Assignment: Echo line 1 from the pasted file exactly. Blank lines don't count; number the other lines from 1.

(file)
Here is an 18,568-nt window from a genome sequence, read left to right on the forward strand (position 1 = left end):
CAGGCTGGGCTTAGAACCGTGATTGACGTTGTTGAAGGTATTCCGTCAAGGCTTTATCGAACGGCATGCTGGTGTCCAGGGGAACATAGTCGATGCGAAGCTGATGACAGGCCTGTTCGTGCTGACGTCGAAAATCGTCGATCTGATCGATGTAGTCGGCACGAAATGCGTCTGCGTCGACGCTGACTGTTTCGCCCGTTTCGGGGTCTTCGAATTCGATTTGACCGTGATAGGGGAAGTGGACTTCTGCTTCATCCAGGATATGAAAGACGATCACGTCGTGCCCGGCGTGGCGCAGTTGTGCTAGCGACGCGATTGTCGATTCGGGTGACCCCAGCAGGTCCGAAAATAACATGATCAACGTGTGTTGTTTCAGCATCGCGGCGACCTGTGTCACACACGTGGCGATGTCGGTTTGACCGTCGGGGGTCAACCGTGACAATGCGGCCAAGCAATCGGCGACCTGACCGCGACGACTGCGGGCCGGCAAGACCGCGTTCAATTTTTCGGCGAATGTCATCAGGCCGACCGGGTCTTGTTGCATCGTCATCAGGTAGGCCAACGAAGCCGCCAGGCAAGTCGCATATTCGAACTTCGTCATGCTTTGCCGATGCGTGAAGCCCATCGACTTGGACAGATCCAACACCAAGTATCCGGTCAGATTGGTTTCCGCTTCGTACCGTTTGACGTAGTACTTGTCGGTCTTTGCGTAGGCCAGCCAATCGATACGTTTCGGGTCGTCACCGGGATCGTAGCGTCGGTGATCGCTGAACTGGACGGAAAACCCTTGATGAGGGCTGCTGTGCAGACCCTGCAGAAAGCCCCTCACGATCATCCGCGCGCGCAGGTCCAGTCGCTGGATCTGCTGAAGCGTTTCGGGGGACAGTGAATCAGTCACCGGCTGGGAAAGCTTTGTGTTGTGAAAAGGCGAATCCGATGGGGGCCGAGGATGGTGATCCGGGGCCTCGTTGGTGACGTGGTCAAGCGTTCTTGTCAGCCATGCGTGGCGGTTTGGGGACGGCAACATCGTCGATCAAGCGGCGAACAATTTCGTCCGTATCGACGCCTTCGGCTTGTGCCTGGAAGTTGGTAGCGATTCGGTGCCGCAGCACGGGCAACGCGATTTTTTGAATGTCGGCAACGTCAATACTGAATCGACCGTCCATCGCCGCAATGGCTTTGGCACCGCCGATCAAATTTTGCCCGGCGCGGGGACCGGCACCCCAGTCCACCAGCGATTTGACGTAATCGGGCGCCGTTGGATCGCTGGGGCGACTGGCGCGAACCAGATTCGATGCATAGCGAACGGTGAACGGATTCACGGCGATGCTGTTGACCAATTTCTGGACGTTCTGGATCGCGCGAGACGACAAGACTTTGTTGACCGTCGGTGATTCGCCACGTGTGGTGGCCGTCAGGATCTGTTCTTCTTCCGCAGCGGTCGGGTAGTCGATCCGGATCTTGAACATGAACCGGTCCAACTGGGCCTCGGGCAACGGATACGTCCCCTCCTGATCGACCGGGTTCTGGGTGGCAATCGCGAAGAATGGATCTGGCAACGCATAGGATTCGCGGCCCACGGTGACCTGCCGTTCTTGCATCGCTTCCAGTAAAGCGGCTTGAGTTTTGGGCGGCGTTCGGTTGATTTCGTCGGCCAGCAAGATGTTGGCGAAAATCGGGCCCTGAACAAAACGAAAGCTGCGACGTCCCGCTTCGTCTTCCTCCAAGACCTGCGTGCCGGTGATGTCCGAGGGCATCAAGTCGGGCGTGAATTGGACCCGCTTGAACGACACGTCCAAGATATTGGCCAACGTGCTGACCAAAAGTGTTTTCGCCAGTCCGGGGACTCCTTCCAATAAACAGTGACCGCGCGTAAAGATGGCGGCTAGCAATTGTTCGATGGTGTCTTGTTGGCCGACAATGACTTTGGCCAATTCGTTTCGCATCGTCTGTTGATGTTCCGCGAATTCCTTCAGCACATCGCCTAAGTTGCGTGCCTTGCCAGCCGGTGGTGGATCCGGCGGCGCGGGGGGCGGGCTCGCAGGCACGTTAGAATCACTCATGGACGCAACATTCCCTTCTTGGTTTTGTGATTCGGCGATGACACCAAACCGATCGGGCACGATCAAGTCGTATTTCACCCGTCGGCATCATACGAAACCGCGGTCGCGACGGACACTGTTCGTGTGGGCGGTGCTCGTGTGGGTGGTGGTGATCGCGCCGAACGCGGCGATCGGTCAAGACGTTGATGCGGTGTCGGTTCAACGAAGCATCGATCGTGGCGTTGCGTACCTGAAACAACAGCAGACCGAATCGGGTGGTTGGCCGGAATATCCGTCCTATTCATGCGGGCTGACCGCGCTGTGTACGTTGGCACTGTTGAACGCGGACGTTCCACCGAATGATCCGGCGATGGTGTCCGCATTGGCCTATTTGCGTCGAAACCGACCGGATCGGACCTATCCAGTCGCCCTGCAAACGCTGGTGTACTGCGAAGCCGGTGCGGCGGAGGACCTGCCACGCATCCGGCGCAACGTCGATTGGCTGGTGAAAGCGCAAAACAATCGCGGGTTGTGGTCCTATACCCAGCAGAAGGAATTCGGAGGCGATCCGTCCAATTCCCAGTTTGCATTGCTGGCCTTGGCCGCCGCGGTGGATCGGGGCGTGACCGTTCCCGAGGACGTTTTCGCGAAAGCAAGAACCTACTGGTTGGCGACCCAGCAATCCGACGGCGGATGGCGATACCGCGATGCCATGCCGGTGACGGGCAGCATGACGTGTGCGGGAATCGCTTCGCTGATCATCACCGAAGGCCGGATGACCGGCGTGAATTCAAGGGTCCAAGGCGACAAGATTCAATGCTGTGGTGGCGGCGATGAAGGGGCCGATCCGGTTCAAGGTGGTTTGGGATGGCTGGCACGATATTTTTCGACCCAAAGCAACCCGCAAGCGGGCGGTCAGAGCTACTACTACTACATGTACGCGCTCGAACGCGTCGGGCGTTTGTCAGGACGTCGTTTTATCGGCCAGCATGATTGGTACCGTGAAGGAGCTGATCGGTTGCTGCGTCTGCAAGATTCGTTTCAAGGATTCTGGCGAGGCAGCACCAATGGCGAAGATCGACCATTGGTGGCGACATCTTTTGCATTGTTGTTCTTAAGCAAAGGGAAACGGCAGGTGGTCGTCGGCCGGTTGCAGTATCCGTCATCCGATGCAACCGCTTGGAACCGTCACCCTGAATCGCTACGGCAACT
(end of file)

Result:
Here is an 18,568-nt window from a genome sequence, read left to right on the forward strand (position 1 = left end):